Janine Myburgh is a trained mediator with years of experience in the family law field.
There are generally two types of mediation:
Family mediation is defined as a process whereby one or two impartial mediators assist a couple or family members in their discussion with one another, in relation to any family disputes that may exist between them, with a view to the resolution of such issues on an informed, voluntary basis.
Divorce mediations is defined as a form of family mediation which relates specifically to any and all matrimonial issues, including separation and divorce matters, questions concerning children, and issues relating to property and finance.
The understanding is that as a lawyer-mediator, the mediator does not advise as a lawyer, and that mediation is not a substitute for each participant obtaining independent legal advice when necessary; and before any agreement is entered into, both participants will be advised to take their mediation summary to his or her own independent lawyer.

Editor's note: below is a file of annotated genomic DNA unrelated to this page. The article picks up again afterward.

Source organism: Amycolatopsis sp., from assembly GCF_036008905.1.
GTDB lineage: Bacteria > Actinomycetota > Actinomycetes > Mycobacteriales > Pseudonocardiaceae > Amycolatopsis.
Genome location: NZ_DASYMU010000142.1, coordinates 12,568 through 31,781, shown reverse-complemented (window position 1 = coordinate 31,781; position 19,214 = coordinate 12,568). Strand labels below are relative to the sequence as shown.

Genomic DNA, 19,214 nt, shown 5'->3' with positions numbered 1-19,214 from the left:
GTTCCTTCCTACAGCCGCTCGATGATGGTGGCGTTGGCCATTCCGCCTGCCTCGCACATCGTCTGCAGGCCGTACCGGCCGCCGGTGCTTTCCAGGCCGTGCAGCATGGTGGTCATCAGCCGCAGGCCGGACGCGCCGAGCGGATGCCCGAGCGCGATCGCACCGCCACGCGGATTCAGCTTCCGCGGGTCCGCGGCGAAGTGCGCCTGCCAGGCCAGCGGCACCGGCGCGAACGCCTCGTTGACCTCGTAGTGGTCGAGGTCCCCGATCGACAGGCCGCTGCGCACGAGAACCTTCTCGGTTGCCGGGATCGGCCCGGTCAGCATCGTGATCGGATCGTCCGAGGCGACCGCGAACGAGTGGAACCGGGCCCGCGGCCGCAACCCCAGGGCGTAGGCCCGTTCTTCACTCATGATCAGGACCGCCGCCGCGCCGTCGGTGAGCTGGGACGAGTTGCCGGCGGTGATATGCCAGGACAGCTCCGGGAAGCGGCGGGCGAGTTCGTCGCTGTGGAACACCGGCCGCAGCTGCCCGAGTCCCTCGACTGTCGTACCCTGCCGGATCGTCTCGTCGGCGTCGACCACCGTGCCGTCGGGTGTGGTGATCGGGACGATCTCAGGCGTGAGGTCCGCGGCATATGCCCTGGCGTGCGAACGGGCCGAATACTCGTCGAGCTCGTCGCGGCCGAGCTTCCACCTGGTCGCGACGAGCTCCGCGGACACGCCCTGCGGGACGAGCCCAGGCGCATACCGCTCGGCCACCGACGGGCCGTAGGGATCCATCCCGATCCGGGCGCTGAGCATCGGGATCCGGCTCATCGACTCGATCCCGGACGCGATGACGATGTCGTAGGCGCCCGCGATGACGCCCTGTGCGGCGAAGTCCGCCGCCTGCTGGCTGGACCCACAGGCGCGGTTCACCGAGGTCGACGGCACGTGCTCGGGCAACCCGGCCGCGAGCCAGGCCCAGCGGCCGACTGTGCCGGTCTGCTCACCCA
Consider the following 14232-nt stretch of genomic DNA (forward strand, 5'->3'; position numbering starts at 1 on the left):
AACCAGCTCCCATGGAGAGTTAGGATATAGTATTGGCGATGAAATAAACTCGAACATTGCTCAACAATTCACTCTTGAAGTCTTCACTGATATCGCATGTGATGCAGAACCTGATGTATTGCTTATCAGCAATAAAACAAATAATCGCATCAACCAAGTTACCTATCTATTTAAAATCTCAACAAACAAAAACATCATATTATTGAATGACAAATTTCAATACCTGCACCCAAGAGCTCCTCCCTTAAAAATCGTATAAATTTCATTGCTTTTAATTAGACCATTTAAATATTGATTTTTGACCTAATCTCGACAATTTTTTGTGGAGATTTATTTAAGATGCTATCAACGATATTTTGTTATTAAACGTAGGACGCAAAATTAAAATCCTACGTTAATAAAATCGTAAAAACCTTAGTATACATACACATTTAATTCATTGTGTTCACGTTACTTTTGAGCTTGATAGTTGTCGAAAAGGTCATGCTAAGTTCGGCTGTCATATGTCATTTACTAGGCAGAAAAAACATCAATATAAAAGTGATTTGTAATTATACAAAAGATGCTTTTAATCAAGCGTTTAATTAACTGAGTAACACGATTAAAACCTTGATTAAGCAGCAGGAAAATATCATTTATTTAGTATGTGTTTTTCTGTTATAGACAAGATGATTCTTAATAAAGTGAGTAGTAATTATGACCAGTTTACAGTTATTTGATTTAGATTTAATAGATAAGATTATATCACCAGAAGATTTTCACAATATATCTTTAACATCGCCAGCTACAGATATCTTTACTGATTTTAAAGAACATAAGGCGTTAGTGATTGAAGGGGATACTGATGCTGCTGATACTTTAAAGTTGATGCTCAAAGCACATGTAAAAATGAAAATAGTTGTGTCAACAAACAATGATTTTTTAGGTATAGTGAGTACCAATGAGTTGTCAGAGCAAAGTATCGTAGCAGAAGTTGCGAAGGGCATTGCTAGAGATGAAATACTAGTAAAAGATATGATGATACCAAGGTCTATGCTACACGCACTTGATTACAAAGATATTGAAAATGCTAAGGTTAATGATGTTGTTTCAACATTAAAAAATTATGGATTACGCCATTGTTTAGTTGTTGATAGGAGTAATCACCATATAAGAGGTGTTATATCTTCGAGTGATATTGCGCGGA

There are a number of benefits involved in choosing to go the mediation rote. Divorce or separation usually involves a major crisis for a family. Arrangements for children, housing, financial and property matters all need to be decided upon. There may be a lot of anger between the parties as well as great distress.
Divorcing and separating couples often want to avoid contested court proceedings – which can escalate hostility and be prolonged and costly, both emotionally and financially – but in the strained circumstances it is often impossible for the couple to work things out on their own.
To overcome this situation, trained mediators work together with the couple, their role being to reduce conflict by helping the couple to consider the issues that need to be settled and the various options that may be available to them to facilitate reaching agreement. They help couples work towards financial settlements and focus on the needs of the children, encouraging parental cooperation wherever possible.
The mediation process is completely voluntary and all information is completely confidential. Any agreement and/or discussions which take place during mediation cannot be used as evidence in court unless the joint consent of both parties has been obtained. The mediation is able to be terminated at any stage if any participant feels that mediation is inappropriate or that no further progress can be made.